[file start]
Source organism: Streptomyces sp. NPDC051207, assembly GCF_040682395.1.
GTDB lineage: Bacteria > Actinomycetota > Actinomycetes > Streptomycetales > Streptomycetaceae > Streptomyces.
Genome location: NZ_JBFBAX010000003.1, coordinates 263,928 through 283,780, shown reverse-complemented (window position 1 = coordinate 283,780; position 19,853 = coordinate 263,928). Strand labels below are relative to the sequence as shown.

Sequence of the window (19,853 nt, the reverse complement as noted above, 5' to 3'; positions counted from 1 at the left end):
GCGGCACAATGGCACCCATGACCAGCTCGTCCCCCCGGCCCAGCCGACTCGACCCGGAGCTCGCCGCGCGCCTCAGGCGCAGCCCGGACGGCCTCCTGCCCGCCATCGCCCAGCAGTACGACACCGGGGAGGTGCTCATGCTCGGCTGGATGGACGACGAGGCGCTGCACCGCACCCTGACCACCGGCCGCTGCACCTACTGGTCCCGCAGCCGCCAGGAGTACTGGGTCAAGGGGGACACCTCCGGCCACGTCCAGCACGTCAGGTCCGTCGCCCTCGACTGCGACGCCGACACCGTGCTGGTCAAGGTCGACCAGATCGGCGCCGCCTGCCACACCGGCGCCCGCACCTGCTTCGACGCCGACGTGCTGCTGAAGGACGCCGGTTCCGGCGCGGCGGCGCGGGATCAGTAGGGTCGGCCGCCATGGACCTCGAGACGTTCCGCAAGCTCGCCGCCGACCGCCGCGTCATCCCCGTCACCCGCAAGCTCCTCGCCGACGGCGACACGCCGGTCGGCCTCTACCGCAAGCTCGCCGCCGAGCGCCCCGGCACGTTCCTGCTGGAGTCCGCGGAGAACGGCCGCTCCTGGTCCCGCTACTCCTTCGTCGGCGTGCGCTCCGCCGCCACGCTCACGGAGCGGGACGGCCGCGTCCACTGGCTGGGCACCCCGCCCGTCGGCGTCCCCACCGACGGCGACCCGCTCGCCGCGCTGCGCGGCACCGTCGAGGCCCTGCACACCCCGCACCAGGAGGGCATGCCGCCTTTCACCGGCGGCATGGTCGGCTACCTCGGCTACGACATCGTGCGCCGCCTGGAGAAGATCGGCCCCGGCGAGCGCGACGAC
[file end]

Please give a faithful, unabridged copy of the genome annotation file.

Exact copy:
Source organism: Streptomyces sp. NPDC051207, assembly GCF_040682395.1.
GTDB lineage: Bacteria > Actinomycetota > Actinomycetes > Streptomycetales > Streptomycetaceae > Streptomyces.
Genome location: NZ_JBFBAX010000003.1, coordinates 263,928 through 283,780, shown reverse-complemented (window position 1 = coordinate 283,780; position 19,853 = coordinate 263,928). Strand labels below are relative to the sequence as shown.

Sequence of the window (19,853 nt, the reverse complement as noted above, 5' to 3'; positions counted from 1 at the left end):
GCGGCACAATGGCACCCATGACCAGCTCGTCCCCCCGGCCCAGCCGACTCGACCCGGAGCTCGCCGCGCGCCTCAGGCGCAGCCCGGACGGCCTCCTGCCCGCCATCGCCCAGCAGTACGACACCGGGGAGGTGCTCATGCTCGGCTGGATGGACGACGAGGCGCTGCACCGCACCCTGACCACCGGCCGCTGCACCTACTGGTCCCGCAGCCGCCAGGAGTACTGGGTCAAGGGGGACACCTCCGGCCACGTCCAGCACGTCAGGTCCGTCGCCCTCGACTGCGACGCCGACACCGTGCTGGTCAAGGTCGACCAGATCGGCGCCGCCTGCCACACCGGCGCCCGCACCTGCTTCGACGCCGACGTGCTGCTGAAGGACGCCGGTTCCGGCGCGGCGGCGCGGGATCAGTAGGGTCGGCCGCCATGGACCTCGAGACGTTCCGCAAGCTCGCCGCCGACCGCCGCGTCATCCCCGTCACCCGCAAGCTCCTCGCCGACGGCGACACGCCGGTCGGCCTCTACCGCAAGCTCGCCGCCGAGCGCCCCGGCACGTTCCTGCTGGAGTCCGCGGAGAACGGCCGCTCCTGGTCCCGCTACTCCTTCGTCGGCGTGCGCTCCGCCGCCACGCTCACGGAGCGGGACGGCCGCGTCCACTGGCTGGGCACCCCGCCCGTCGGCGTCCCCACCGACGGCGACCCGCTCGCCGCGCTGCGCGGCACCGTCGAGGCCCTGCACACCCCGCACCAGGAGGGCATGCCGCCTTTCACCGGCGGCATGGTCGGCTACCTCGGCTACGACATCGTGCGCCGCCTGGAGAAGATCGGCCCCGGCGAGCGCGACGAC